The kindergarteners can’t read well, but that doesn’t stop them from learning how to code.
Beginning on Monday, students throughout the Somerville school district will join a weeklong global movement designed to enhance their computer thought, logic, and skills. More than 180 countries will take place in over 109,000 Hour of Code events.
Somerville, now in its fourth year, stands poised at the helm of Massachusetts’s participation.
“We won a Distinguished Leadership Award from the Mass Tech Leadership Council [last year],” said Charlie LaFauci, Somerville’s district supervisor of library media services and one of the lead organizers of Somerville’s Hour of Code.
For the past three years, every student in the district has participated. The same will happen this year, as coding lessons will take over classes the students are already enrolled in: library classes for kindergarten through eighth grade, and math classes for high school students.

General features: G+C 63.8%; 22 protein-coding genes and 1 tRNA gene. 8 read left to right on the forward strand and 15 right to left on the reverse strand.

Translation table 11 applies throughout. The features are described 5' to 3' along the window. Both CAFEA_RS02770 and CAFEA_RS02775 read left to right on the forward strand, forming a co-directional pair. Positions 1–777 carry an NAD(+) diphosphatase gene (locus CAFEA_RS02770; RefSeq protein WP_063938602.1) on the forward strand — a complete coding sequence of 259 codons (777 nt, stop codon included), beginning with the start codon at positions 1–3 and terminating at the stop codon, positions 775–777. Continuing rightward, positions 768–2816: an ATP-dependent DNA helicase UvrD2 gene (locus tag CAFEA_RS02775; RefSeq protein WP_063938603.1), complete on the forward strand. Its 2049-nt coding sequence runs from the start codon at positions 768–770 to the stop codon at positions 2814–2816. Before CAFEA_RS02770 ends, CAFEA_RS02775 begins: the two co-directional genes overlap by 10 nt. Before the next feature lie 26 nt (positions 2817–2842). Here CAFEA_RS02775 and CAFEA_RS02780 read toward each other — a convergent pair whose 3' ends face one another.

This year, the lessons will reach outside the classroom. A variety of afterschool programs will be available for students and their parents to attend.
The lessons taught will range from robotic programming to all-girl hackathons to simpler exercises where students “drag and drop” visual components on Disney-themed programs to create new codes. They’re taught by a combination of parent and community volunteers involved in the tech world. Local companies WinterWyman, Pegasystems, and HubSpot provide the most volunteers, and they’re joined by others from Google and Amazon.
Somerville Mayor Joseph A. Curtatone, Kim Rice from the state Department of Education, and Somerville Superintendent of Schools Mary Skipper will attend Monday’s kickoff. Meanwhile, fifth-grade students will work with volunteers from Leslie University at the Kennedy School’s innovation lab.
“Our students deserve every opportunity to help them learn, grow, and thrive in a 21st century learning environment, preparing them for a 21st century career,” said Curtatone. “I am thankful to be the mayor of a city where community partners, businesses, and organizations continue to come together to support this kind of educational opportunity.”
One of the benefits of the annual event, LaFauci said, is that it exposes kids of all age groups to coding and technology, perhaps showing them they have an aptitude for skills they otherwise wouldn’t have learned.
“You give someone that chance, it could lead to a career . . . it could lead to a passion,” LaFauci said. “We give every kid that chance.”Vanessa Nason can be reached at firstname.lastname@example.org